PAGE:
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First Name: Jack

Last Name: Montgomery

Birthplace: Long, OK, USA

Gender: Male

Branch: Army (1784 - present)

Home of Record: Sallisaw, OK
Middle Name: Cleveland

Date of Birth: 23 July 1917

Date of Death: 11 June 2002

Rank: First Lieutenant

Years Served: 1937 - 1945
Jack Cleveland Montgomery

•  World War II (1941 - 1945)


Jack Cleveland Montgomery

First Lieutenant, U.S. Army

Medal of Honor Recipient

World War II

First Lieutenant Jack Cleveland Montgomery (23 July 1917 - 11 June 2002) was a U.S. Army officer and a recipient of the U.S. military's highest award for valor, the Medal of Honor, for his actions during World War II.

Jack Cleveland Montgomery was born on 23 July 1917 in Long, OK. He joined the Army in 1937 from Sallisaw, OK. On 22 February 1944, he was serving as a First Lieutenant in the 45th Infantry Division. Near Padiglione, Italy, that day, Montgomery single-handedly attacked German positions, killing eleven enemy soldiers and taking dozens of prisoners. For his actions in the battle, during which he was seriously wounded, he was awarded the Medal of Honor.

Medal of Honor

Rank and organization: First Lieutenant, U.S. Army, 45th Infantry Division.

Place and date: Near, Padiglione, Italy, 22 February 1944.

Citation: For conspicuous gallantry and intrepidity at risk of life above and beyond the call of duty on 22 February 1944, near Padiglione, Italy. Two hours before daybreak a strong force of enemy infantry established themselves in 3 echelons at 50 yards, 100 yards, and 300 yards, respectively, in front of the rifle platoons commanded by 1st Lt. Montgomery. The closest position, consisting of 4 machineguns and 1 mortar, threatened the immediate security of the platoon position. Seizing an M1 rifle and several hand grenades, 1st Lt. Montgomery crawled up a ditch to within hand grenade range of the enemy. Then climbing boldly onto a little mound, he fired his rifle and threw his grenades so accurately that he killed 8 of the enemy and captured the remaining 4. Returning to his platoon, he called for artillery fire on a house, in and around which he suspected that the majority of the enemy had entrenched themselves. Arming himself with a carbine, he proceeded along the shallow ditch, as withering fire from the riflemen and machinegunners in the second position was concentrated on him. He attacked this position with such fury that 7 of the enemy surrendered to him, and both machineguns were silenced. Three German dead were found in the vicinity later that morning. 1st Lt. Montgomery continued boldly toward the house, 300 yards from his platoon position. It was now daylight, and the enemy observation was excellent across the flat open terrain which led to 1st Lt. Montgomery's objective. When the artillery barrage had lifted, 1st Lt. Montgomery ran fearlessly toward the strongly defended position. As the enemy started streaming out of the house, 1st Lt. Montgomery, unafraid of treacherous snipers, exposed himself daringly to assemble the surrendering enemy and send them to the rear. His fearless, aggressive, and intrepid actions that morning accounted for a total of 11 enemy dead, 32 prisoners, and an unknown number of wounded. That night, while aiding an adjacent unit to repulse a counterattack, he was struck by mortar fragments and seriously wounded. The selflessness and courage exhibited by 1st Lt. Montgomery in alone attacking 3 strong enemy positions inspired his men to a degree beyond estimation.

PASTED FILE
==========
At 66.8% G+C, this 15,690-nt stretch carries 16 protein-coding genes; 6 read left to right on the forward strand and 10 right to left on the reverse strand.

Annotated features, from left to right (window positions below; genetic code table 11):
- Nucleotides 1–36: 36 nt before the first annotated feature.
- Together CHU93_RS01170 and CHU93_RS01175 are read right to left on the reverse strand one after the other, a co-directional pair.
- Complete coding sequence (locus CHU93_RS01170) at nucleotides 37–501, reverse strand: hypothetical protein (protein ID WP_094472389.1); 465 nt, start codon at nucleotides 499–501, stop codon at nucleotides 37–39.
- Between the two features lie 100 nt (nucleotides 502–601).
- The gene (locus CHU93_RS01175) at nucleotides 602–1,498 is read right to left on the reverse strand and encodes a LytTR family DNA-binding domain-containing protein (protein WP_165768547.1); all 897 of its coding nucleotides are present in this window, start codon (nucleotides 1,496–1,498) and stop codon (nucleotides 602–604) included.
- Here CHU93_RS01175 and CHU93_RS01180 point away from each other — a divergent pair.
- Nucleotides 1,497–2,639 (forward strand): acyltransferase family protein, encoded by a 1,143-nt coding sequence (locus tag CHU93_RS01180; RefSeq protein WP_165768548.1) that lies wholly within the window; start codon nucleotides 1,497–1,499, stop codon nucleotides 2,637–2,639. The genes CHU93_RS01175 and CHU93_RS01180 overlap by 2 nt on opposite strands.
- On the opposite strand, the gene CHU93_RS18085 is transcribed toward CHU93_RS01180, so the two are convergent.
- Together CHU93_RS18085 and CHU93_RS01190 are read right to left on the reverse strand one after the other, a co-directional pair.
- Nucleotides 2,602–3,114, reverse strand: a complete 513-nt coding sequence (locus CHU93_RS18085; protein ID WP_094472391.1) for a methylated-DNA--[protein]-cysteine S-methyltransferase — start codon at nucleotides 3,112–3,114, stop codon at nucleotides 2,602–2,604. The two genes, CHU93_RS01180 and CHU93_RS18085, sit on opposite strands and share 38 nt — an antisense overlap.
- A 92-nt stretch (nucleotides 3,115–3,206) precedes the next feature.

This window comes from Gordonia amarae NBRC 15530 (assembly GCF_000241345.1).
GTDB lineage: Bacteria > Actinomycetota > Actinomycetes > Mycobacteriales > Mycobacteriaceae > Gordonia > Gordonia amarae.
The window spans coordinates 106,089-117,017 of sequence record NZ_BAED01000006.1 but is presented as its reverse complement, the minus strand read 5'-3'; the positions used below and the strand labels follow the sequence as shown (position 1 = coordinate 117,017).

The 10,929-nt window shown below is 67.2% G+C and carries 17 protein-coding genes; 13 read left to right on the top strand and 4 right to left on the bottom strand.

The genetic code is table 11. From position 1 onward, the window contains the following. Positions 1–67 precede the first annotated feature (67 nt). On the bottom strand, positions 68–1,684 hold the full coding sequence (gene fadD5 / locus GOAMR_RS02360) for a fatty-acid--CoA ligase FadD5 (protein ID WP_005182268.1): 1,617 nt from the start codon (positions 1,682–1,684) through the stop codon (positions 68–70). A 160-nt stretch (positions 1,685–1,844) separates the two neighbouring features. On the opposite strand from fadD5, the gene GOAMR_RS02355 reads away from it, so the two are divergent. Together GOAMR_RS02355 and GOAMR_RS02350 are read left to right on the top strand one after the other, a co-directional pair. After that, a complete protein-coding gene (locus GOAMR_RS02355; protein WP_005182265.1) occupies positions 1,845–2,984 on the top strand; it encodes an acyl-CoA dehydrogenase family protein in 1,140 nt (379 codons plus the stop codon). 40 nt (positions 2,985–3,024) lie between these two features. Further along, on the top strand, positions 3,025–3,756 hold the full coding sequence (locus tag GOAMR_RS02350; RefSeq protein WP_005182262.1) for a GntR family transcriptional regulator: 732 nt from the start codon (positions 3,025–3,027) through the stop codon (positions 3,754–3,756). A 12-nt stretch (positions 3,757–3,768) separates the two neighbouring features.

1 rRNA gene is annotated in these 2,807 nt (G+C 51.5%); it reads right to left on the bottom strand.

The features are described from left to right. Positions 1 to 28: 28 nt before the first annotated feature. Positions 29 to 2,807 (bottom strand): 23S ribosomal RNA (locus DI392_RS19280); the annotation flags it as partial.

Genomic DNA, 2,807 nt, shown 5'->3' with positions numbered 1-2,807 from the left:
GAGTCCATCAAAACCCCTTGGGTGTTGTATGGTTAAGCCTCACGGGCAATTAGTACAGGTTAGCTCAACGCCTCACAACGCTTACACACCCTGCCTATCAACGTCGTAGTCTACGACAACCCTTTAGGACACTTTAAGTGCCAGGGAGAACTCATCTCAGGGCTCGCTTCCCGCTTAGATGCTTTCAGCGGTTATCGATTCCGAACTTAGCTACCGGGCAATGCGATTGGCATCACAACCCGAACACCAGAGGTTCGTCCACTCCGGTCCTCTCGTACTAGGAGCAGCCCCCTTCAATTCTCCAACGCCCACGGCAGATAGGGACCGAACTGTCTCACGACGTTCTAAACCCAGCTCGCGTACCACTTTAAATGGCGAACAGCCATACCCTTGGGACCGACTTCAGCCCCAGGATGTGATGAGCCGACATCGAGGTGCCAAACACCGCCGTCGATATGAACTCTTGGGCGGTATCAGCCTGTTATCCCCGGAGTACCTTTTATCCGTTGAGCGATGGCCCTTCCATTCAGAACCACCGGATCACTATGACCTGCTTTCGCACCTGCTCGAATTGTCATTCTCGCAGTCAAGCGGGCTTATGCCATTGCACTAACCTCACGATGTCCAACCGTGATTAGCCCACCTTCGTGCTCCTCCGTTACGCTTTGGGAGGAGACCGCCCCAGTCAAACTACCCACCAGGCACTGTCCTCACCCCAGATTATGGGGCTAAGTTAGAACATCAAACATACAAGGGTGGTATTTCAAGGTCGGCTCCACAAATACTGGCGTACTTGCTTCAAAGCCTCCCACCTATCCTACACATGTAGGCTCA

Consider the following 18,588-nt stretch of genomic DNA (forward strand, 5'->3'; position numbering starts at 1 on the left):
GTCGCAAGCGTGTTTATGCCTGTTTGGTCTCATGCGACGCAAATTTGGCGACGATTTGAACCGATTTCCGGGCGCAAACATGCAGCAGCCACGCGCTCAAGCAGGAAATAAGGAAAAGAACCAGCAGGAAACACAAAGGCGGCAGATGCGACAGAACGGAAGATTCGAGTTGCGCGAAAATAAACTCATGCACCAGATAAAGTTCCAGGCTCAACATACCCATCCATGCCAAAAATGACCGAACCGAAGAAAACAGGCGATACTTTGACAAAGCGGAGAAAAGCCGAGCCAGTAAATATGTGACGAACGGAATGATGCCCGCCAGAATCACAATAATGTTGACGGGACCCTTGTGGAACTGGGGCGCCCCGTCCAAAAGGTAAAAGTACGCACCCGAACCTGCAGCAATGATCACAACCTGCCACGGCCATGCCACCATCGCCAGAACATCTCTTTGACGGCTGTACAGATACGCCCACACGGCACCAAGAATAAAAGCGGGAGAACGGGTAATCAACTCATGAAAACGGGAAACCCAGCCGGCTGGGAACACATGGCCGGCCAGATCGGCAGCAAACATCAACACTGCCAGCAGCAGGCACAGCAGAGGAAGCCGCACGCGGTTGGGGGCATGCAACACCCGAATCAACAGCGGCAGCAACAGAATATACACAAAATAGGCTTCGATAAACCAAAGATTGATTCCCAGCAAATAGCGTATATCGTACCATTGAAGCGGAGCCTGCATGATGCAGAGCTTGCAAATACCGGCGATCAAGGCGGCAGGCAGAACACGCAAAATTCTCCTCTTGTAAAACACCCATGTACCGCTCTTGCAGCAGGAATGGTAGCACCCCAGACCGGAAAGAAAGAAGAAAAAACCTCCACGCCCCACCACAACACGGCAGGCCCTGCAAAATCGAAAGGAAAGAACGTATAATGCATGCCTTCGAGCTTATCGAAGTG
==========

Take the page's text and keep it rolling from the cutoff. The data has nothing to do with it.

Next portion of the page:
Montgomery left the Army while still a First Lieutenant.

Medals and Awards

Medal of Honor
Silver Star Medal
Bronze Star Medal
Purple Heart (2)


The Veterans Health Administration medical center located in Muskogee, OK, is named in his honor.

Death and Burial

First Lieutenant Jack Cleveland Montgomery died on 11 June 2002 at age 84. He is buried at Fort Gibson National Cemetery in Fort Gibson, OK.

Honoree ID: 1549   Created by: MHOH




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